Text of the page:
Pharmaceutical Research

, Volume 16, Issue 2, pp 249–254

Protein Inhalation Powders: Spray Drying vs Spray Freeze Drying

  • Yuh-Fun Maa
  • Phuong-Anh Nguyen
  • Theresa Sweeney
  • Steven J. Shire
  • Chung C. Hsu
Article

DOI: 10.1023/A:1018828425184

Cite this article as:
Maa, YF., Nguyen, PA., Sweeney, T. et al. Pharm Res (1999) 16: 249. doi:10.1023/A:1018828425184

Abstract

Purpose. To develop a new technique, spray freeze drying, for preparing protein aerosol powders. Also, to compare the spray freeze-dried powders with spray-dried powders in terms of physical properties and aerosol performance.

Methods. Protein powders were characterized using particle size analysis, thermogravimetric analysis, scanning electron microscopy, X-ray powder diffractometry, and specific surface area measurement. Aerosol performance of the powders was evaluated after blending with lactose carriers using a multi-stage liquid impinger or an Anderson cascade impactor. Two recombinant therapeutic proteins currently used for treating respiratory tract-related diseases, deoxyribonuclase (rhDNase) and anti-IgE monoclonal antibody (anti-IgE MAb), were employed and formulated with different carbohydrate excipients.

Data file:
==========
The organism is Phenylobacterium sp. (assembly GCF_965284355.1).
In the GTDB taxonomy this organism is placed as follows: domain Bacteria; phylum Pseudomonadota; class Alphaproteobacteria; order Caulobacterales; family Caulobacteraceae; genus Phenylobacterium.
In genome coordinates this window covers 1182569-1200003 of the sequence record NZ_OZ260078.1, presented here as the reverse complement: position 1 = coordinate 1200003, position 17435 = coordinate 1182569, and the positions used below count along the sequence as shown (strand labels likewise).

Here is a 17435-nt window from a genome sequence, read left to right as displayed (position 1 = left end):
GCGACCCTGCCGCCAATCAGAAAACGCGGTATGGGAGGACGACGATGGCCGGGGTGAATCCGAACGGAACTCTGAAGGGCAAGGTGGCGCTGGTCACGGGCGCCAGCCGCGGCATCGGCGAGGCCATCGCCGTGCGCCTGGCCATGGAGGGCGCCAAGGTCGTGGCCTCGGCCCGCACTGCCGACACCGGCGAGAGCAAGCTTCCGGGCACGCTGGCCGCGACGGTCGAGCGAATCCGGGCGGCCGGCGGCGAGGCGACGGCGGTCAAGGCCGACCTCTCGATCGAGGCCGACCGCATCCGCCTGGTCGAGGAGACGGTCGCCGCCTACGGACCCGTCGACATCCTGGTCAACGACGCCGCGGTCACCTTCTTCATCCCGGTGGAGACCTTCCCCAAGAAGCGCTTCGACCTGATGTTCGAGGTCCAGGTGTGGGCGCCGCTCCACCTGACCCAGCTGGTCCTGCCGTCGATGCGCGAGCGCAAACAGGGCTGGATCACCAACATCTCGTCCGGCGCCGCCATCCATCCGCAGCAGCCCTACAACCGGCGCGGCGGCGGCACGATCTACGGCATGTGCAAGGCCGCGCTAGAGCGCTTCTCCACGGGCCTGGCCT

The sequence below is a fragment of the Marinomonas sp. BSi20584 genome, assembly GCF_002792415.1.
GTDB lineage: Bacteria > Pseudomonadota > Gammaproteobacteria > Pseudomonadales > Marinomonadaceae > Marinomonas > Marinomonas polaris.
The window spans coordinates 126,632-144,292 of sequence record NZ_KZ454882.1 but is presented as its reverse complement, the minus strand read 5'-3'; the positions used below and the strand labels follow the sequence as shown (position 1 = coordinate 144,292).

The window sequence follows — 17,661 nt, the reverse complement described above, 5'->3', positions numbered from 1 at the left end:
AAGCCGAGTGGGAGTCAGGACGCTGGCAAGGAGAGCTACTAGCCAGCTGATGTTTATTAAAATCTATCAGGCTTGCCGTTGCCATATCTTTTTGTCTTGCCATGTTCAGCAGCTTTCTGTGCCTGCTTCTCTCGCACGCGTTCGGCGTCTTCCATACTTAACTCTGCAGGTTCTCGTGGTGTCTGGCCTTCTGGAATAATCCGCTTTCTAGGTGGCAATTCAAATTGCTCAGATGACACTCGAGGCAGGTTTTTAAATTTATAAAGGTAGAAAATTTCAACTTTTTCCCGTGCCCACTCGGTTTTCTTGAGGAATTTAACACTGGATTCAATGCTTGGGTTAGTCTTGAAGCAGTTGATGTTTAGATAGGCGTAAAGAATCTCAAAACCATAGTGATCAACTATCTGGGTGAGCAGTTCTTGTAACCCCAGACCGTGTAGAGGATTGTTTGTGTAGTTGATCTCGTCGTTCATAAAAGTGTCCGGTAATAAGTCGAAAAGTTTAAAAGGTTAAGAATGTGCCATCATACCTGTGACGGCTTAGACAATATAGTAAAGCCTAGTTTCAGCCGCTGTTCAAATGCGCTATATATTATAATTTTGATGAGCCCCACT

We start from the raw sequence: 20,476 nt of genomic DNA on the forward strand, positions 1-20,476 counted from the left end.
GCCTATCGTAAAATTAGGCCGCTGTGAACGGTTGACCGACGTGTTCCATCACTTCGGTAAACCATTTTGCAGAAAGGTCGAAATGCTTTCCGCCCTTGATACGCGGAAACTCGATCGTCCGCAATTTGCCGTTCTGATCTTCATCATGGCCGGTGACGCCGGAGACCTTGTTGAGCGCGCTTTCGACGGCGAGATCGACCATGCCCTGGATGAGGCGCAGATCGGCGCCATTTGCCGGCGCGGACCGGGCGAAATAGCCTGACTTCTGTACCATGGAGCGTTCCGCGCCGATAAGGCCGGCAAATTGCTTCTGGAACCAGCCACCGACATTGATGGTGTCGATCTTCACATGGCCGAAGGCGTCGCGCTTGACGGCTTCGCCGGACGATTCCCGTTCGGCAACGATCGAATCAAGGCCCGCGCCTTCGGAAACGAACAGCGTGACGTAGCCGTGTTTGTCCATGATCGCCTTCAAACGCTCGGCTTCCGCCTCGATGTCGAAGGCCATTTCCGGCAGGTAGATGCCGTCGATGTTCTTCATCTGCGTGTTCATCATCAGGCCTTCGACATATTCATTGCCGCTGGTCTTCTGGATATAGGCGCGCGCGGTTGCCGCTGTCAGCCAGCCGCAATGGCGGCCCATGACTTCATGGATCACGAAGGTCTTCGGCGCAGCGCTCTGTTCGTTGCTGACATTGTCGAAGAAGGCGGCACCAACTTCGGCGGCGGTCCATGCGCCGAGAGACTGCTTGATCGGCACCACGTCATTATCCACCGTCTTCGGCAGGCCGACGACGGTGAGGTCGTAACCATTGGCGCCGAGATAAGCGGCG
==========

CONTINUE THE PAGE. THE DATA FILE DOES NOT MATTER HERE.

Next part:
Results. Through the same atomization but the different drying process, spray drying (SD) produced small (∼3 μm), dense particles, but SFD resulted in large (∼8−10 μm), porous particles. The fine particle fraction (FPF) of the spray freeze-dried powder was significantly better than that of the spray-dried powder, attributed to better aerodynamic properties. Powders collected from different stages of the cascade impactor were characterized, which confirmed the concept of aerodynamic particle size. Protein formulation played a major role in affecting the powder's aerosol performance, especially for the carbohydrate excipient of a high crystallization tendency.

Conclusions. Spray freeze drying, as opposed to spray drying, produced protein particles with light and porous characteristics, which offered powders with superior aerosol performance due to favorable aerodynamic properties.

spray freeze drying spray drying dispersibility fine particle fraction liquid impingement cascade impaction aerodynamic particle size 

Copyright information

© Plenum Publishing Corporation 1999

Authors and Affiliations

  • Yuh-Fun Maa
    • 1
  • Phuong-Anh Nguyen
    • 1
  • Theresa Sweeney
    • 1
  • Steven J. Shire
    • 1
  • Chung C. Hsu
    • 1
  1. 1.Pharmaceutical Research and DevelopmentGenentech, Inc.South San Francisco

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